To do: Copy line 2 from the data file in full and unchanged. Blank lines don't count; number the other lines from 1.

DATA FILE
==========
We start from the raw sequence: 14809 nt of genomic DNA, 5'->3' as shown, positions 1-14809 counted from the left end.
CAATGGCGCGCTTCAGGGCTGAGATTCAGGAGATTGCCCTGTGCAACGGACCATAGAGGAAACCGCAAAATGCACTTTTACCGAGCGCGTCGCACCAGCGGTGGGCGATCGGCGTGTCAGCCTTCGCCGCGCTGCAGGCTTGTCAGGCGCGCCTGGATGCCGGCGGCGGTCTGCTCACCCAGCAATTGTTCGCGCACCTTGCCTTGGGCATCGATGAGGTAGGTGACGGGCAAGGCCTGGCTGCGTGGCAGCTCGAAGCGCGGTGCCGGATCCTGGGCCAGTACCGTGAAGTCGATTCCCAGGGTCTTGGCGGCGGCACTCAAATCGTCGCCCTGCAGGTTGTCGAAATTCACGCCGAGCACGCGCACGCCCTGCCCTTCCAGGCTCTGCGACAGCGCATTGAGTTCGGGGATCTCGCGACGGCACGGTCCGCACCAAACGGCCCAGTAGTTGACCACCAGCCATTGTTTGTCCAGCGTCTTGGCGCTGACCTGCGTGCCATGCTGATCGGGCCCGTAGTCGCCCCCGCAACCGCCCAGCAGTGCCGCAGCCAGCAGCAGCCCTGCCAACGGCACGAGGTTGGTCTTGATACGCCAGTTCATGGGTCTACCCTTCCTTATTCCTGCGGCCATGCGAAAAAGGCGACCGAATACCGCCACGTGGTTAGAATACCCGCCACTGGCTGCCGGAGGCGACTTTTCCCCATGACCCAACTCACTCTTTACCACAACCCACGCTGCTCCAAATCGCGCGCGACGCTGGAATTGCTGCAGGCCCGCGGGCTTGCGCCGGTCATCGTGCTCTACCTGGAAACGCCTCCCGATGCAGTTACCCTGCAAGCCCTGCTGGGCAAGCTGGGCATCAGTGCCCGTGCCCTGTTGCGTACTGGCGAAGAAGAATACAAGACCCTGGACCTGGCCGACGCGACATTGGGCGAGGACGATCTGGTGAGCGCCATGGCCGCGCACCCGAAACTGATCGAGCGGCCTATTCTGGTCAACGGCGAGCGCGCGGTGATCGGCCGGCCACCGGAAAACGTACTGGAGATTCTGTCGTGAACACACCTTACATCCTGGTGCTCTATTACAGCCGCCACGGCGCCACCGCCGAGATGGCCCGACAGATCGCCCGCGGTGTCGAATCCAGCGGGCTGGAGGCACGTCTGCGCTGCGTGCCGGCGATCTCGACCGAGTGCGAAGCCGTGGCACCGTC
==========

CAATGGCGCGCTTCAGGGCTGAGATTCAGGAGATTGCCCTGTGCAACGGACCATAGAGGAAACCGCAAAATGCACTTTTACCGAGCGCGTCGCACCAGCGGTGGGCGATCGGCGTGTCAGCCTTCGCCGCGCTGCAGGCTTGTCAGGCGCGCCTGGATGCCGGCGGCGGTCTGCTCACCCAGCAATTGTTCGCGCACCTTGCCTTGGGCATCGATGAGGTAGGTGACGGGCAAGGCCTGGCTGCGTGGCAGCTCGAAGCGCGGTGCCGGATCCTGGGCCAGTACCGTGAAGTCGATTCCCAGGGTCTTGGCGGCGGCACTCAAATCGTCGCCCTGCAGGTTGTCGAAATTCACGCCGAGCACGCGCACGCCCTGCCCTTCCAGGCTCTGCGACAGCGCATTGAGTTCGGGGATCTCGCGACGGCACGGTCCGCACCAAACGGCCCAGTAGTTGACCACCAGCCATTGTTTGTCCAGCGTCTTGGCGCTGACCTGCGTGCCATGCTGATCGGGCCCGTAGTCGCCCCCGCAACCGCCCAGCAGTGCCGCAGCCAGCAGCAGCCCTGCCAACGGCACGAGGTTGGTCTTGATACGCCAGTTCATGGGTCTACCCTTCCTTATTCCTGCGGCCATGCGAAAAAGGCGACCGAATACCGCCACGTGGTTAGAATACCCGCCACTGGCTGCCGGAGGCGACTTTTCCCCATGACCCAACTCACTCTTTACCACAACCCACGCTGCTCCAAATCGCGCGCGACGCTGGAATTGCTGCAGGCCCGCGGGCTTGCGCCGGTCATCGTGCTCTACCTGGAAACGCCTCCCGATGCAGTTACCCTGCAAGCCCTGCTGGGCAAGCTGGGCATCAGTGCCCGTGCCCTGTTGCGTACTGGCGAAGAAGAATACAAGACCCTGGACCTGGCCGACGCGACATTGGGCGAGGACGATCTGGTGAGCGCCATGGCCGCGCACCCGAAACTGATCGAGCGGCCTATTCTGGTCAACGGCGAGCGCGCGGTGATCGGCCGGCCACCGGAAAACGTACTGGAGATTCTGTCGTGAACACACCTTACATCCTGGTGCTCTATTACAGCCGCCACGGCGCCACCGCCGAGATGGCCCGACAGATCGCCCGCGGTGTCGAATCCAGCGGGCTGGAGGCACGTCTGCGCTGCGTGCCGGCGATCTCGACCGAGTGCGAAGCCGTGGCACCGTC